Asa’s Afrobeats Challenge: All Groove, Less Lyrics


Nigerian singer-songwriter Asa tasted international success early in her career when her debut album Asa went platinum in 2007.

What followed was difficult, she admits: “People still want this album after more than a decade.”

But other albums followed: Beautiful Imperfection, Bed of Stone, Lucid in 2019, and she just released her fifth studio album titled simply V (five).

Born in Paris, where her Nigerian parents worked and studied film, her family moved back to Nigeria when she was two years old.

She grew up in Lagos and returned to France 18 years later to study jazz and begin her career as a recording artist.

“My dad played a lot of music at home, and of course there was the influence of the church. But then, growing up, I started listening to soul music and jazz, and I think it was a combination of all of that.

But then her mother issued a challenge, pointing out that Asa was singing all the songs of these other people: “Who are you? How do we know who you are?

“That’s when I started listening to the radio and trying to do my own collaborations. So and so featuring Asa… just to find my voice.

The new album V has a more electronic pop vibe compared to her previous Lucid, which relied heavily on her experience as a woman.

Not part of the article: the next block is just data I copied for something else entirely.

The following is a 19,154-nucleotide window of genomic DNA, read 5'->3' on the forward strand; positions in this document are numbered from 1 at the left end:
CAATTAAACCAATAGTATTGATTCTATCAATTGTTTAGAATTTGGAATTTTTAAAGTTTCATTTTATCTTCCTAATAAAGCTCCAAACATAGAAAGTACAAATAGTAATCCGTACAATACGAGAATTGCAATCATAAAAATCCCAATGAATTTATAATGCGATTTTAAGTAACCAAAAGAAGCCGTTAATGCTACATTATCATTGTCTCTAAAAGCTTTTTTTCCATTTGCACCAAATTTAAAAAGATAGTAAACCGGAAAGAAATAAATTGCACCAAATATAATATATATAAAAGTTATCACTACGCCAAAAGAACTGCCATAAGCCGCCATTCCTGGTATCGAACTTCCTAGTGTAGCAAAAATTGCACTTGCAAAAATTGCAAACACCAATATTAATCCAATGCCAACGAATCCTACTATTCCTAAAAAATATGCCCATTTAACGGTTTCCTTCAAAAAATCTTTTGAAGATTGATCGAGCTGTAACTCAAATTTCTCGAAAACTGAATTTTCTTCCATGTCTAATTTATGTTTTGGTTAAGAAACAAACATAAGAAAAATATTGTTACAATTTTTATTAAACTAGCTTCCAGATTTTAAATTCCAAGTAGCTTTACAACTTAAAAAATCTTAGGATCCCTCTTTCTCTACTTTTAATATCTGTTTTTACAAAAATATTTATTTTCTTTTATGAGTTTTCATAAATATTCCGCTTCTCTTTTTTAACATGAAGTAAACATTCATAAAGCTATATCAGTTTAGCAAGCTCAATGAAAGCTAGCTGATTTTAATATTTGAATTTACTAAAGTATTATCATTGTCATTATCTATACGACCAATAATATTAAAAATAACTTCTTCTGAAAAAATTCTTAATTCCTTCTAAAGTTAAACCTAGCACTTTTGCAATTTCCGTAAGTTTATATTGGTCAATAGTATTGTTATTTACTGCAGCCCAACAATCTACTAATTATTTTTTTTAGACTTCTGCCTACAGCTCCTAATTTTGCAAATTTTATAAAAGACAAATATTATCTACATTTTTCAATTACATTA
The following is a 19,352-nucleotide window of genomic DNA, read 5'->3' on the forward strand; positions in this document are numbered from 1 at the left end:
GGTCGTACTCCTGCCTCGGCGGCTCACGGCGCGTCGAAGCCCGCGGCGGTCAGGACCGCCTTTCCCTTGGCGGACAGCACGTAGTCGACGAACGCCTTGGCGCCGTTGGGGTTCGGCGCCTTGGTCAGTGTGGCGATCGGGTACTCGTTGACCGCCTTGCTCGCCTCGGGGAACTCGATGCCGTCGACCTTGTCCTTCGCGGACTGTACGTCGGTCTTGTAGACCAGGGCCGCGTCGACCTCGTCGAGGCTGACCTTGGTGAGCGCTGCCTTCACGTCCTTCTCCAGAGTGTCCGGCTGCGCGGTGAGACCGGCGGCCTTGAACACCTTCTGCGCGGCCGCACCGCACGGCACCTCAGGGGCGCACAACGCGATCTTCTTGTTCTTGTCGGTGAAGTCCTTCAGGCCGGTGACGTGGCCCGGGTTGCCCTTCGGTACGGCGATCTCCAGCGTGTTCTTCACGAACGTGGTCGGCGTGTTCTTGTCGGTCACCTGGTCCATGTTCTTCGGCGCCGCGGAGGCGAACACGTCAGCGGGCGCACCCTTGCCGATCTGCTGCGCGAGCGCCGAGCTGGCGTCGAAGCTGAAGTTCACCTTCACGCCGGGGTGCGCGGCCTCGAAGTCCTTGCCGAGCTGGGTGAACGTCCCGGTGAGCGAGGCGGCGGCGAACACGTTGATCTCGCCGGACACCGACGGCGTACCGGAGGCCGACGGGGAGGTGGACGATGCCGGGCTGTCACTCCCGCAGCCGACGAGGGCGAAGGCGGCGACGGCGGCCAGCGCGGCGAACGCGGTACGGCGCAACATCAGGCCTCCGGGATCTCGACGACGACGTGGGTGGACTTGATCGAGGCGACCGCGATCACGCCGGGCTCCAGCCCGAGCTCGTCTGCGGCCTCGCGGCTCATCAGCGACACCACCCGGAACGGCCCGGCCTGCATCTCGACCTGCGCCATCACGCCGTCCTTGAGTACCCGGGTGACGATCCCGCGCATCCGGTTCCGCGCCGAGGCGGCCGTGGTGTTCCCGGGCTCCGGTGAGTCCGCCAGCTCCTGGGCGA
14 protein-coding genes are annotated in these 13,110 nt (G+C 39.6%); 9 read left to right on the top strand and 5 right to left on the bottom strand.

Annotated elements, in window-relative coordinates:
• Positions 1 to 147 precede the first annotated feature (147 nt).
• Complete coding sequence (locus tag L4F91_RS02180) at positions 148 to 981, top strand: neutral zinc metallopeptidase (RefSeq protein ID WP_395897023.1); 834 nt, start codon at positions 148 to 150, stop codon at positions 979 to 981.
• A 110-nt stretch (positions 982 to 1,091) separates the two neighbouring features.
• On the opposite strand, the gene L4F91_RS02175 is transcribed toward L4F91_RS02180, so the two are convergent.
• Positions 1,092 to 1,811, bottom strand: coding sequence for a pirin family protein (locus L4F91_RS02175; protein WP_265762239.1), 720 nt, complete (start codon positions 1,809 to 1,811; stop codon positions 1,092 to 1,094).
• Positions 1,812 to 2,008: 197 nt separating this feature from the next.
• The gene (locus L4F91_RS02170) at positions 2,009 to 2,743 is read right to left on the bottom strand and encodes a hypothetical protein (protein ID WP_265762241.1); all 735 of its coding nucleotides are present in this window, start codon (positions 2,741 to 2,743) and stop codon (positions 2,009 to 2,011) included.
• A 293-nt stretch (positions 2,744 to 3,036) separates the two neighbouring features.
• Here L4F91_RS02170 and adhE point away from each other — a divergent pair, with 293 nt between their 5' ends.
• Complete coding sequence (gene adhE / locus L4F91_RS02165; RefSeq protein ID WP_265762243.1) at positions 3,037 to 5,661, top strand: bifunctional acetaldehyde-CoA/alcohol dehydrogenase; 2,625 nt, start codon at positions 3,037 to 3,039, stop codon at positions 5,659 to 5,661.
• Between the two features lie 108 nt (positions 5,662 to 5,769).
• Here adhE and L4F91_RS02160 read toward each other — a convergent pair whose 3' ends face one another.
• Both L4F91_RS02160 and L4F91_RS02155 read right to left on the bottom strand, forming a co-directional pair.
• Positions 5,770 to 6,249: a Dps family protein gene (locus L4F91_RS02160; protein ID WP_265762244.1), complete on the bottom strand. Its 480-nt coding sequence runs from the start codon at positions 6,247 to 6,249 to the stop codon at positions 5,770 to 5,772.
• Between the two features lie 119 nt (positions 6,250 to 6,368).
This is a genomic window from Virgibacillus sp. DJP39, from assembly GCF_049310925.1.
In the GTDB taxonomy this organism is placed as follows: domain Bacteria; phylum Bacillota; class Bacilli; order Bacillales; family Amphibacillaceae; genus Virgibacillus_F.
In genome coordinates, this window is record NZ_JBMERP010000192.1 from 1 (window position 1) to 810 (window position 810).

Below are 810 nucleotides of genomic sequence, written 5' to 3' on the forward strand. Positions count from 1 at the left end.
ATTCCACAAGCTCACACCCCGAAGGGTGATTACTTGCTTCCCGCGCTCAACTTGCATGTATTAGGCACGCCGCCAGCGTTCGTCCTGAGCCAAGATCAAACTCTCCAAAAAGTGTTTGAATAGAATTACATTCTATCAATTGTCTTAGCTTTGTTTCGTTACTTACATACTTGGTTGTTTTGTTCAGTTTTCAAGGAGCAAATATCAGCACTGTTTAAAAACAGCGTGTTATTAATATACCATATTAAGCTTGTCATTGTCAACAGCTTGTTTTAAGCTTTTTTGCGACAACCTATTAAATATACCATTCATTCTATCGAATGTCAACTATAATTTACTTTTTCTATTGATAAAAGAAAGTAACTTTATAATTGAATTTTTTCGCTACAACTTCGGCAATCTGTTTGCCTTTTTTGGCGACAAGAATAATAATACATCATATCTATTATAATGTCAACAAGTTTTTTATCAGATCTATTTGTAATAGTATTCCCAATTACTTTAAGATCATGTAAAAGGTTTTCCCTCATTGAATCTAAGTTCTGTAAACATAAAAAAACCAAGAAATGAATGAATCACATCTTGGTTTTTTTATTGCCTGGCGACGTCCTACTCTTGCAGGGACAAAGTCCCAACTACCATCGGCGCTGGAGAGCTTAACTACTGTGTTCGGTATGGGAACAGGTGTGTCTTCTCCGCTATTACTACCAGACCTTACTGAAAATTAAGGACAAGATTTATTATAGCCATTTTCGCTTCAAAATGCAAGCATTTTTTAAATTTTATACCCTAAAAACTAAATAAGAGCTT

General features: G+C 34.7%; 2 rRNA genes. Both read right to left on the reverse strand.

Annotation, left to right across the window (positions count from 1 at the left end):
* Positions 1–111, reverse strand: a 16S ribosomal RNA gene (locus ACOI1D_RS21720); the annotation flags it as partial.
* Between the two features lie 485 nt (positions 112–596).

“Lucid was a time when I was in a relationship, and that ended. It was such a new experience for me. And also I was learning more about life, growing up. Lucid was really about this experience.

Asa’s new album has collaborations with The Cavemen, Amaarae and most notably Wizkid on the track IDG (I Don’t Go).

“You know he’s an amazing person. I only met him a few times. But I think he’s very nice. You know you could tell from his heart. I enjoy his melodies. I think he’s brilliant.

The new album was made in confinement, which Asa really appreciated.

“Everything was calm, we could hear the birds. It was a beautiful thing to see. Not people’s suffering, but just the way the world was. There was such a novelty. It was just like the beginning. The sky over Lagos was blue for the first time in a very long time and the water was calm.

Asa says it was also a time of soul-searching, fear and uncertainty with the coronavirus pandemic.

“Writing V was all of that, the fear and excitement that I inject.”

Writing in the Afrobeats genre has been a challenge for Asa because it’s more about a vibe than writing songs in the traditional way.]

“It’s less lyrics, but more groove. That doesn’t make it bad.

“You just don’t know where the songs come from. I think that’s why when you ask artists where inspiration comes from, they say, “Oh, it comes from God. We’re talking about afrobeats here, it’s groove. We’re not talking about lyrics here.

“People want to forget. People want to profit. You know because that’s all they have. Groove.”


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